But then the glow wanes in intensity and depth throughout the growing season before fading with the harvest moon. For Joan Didion, the dwindling of summer and the ends of things is presaged by the long blue twilights of the northern mid-latitudes. For me the annual decline is signaled by the thick, bright early evenings of high summer, and I could not articulate why until I smelled the winds of Sylvester Manor. Life on these Earth is fecund beyond comprehension. Yet all fecundity returns to humus or oceanic muck, and the amber hours of the warmest months serve as a reminder of that law. The sighed message of, “this light was ours as well” was also a warning: “It won’t be yours forever.”
In retrospect, I’d say that amber light was pregnant with melancholy, with a human forlornness towards the unalterable ways of the world. Because no matter what the last wills and testaments might say, the land upon which we make our living is not ours to claim, not really. Cornelia Horsford must have known that one day her garden would go to seed. Even Nathaniel Sylvester, who parceled out Shelter Island in his will to his sons and sons-in-law so as to establish a cloistered Sylvester colony, must have sat alone in old age one summer late afternoon, possibly with the tidal shush of Gardiners Creek lulling his thoughts , and realized how frail a piece of paper is compared to the stone and water of creation.
All life falls, and we the living borrow our sustenance from the departed beneath us.
The following is from Jean Toomers poem “Harvest Song”:
I am a reaper whose muscles set at sundown. All of my oats are cradled.
But I am too chilled, and too fatigued to bind them. And I hunger.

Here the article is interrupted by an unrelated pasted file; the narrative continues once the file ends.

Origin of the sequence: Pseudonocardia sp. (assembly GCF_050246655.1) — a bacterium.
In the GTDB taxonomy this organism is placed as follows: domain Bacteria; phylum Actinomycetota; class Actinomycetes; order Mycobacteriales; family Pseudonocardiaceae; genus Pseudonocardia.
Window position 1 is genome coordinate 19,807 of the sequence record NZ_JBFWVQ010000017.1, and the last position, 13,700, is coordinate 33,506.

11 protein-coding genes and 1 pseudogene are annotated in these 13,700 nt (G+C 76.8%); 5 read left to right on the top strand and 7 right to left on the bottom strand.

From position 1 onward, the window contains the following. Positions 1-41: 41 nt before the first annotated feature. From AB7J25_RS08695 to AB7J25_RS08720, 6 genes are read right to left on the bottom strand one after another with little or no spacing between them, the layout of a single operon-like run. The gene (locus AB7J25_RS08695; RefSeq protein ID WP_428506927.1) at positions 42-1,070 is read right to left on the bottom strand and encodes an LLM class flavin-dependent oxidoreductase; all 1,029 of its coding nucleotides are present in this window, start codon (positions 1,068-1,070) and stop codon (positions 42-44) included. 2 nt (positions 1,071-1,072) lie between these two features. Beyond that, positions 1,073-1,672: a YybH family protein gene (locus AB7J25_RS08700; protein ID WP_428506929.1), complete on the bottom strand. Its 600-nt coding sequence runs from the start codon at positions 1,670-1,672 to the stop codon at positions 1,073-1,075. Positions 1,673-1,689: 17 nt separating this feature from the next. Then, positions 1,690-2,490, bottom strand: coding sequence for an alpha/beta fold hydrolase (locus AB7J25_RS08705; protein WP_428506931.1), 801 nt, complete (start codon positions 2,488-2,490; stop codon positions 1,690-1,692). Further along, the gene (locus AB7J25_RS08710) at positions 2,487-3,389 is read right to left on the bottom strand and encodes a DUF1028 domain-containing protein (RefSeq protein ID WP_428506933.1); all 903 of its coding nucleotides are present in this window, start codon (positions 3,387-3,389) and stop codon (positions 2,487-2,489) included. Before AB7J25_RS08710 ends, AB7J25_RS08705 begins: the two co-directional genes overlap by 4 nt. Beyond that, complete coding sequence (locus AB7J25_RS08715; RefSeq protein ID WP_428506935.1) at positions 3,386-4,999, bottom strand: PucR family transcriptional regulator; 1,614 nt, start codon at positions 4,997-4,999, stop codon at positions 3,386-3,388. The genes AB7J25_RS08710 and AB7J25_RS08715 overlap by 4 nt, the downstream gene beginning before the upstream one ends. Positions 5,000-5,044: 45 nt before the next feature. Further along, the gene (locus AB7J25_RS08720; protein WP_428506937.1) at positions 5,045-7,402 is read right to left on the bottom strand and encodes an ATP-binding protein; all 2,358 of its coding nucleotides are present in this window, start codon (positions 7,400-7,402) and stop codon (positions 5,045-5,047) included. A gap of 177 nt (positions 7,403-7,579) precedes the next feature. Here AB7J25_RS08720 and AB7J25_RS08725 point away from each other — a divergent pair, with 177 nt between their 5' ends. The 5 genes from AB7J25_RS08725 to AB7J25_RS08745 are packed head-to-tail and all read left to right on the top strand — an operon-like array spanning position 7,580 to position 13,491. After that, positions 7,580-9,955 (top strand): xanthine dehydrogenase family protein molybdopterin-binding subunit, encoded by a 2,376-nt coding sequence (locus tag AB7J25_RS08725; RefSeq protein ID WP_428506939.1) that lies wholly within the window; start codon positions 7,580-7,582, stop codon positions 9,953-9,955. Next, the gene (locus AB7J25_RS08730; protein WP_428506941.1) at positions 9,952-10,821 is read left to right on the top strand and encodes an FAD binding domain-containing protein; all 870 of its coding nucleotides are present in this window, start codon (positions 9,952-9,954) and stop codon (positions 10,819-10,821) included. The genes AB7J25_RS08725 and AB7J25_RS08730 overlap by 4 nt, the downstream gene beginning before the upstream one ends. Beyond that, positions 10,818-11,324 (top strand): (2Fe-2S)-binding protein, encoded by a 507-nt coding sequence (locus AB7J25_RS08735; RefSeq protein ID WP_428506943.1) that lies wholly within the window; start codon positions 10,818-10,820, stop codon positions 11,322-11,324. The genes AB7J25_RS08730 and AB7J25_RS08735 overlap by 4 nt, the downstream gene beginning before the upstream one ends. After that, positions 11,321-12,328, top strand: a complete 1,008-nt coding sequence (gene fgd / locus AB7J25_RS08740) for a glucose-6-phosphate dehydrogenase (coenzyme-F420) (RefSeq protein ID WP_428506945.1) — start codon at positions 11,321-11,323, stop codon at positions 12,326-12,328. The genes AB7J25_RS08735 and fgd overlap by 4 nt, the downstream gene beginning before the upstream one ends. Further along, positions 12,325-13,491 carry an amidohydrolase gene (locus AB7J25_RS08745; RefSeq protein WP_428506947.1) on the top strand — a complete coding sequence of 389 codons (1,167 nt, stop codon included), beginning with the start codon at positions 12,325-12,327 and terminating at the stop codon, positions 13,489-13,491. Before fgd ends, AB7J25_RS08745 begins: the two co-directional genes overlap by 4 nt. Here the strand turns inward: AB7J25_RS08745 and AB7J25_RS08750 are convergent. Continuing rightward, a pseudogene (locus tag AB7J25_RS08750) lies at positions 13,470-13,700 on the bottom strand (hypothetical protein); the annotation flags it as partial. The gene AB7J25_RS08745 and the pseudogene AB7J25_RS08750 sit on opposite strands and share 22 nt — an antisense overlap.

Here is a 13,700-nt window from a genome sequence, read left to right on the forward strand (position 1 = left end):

I crack a grain between my teeth. I do not taste it.
I have been in the fields all day. My throat is dry. I hunger.
These two stanzas speak with accuracy to the history of farming in this country on a number of levels. More immediately, though, I have been thinking about the hard task of working the land, and thought the lamentations of Toomer’s imagined reaper conveys the drudgery inherent to agricultural labor.
A wagonload of hay after harvest at Sylvester Manor, ca. 1900.
Last weekend I was bone tired. I slept excessively, my neck and back were sore, and I went about about chores with a longing for the next opportunity to sit down and rest. At first I was worried that I had contracted a tick-borne illness. But when my energy returned and my neck muscles relaxed after a stretch of languid non-activity, I realized that perhaps my body was only adjusting to and expelling three weeks of exhaustion from the constant, repetitive physical motions of farming. Granted, unlike the rest of the Sylvester Manor farm crew members, I only work in the field three days a week, with the rest of my time going to to my research and writing for this project. But as an individual with a chronic health condition, I have to contend with a different set of challenges when I am in the field.
Yet I have voluntarily taken on the responsibility of working as a member of the farm crew, while for the vast majority of farm laborers in the world right now and throughout human history, agriculture has been anything but voluntary. In his 2017 book Against the Grain: A Deep History of the Earliest States, James C. Scott distills the findings of the last 20 years of neolithic archaeology to demonstrate that human societies’ transitions to decidedly sedentary, agricultural means of organization was almost always accompanied by the coercive powers of a centralized state. Intensive fixed-field agriculture devoted to the production of one or two cereal grains – the type first practiced by the kingdoms of Mesopotamia – was associated with shorter life expectancies and lower overall health, greater inputs of intensive labor, and less individual agency than the diversified pastoralist-horticulturalist-hunter gatherer lifestyles of the region’s pre-state populations. Moreover, it is generally recognized among researchers that the latter lifestyle yields a greater caloric return upon energy invested than the former agricultural lifestyle, regardless of what region of the world one is examining. With this historical background in mind, it is little wonder that from its inception in the Tigris-Euphrates floodplain until well into the 19th century, the modern agricultural state has leaned heavily on the sweat of slave labor.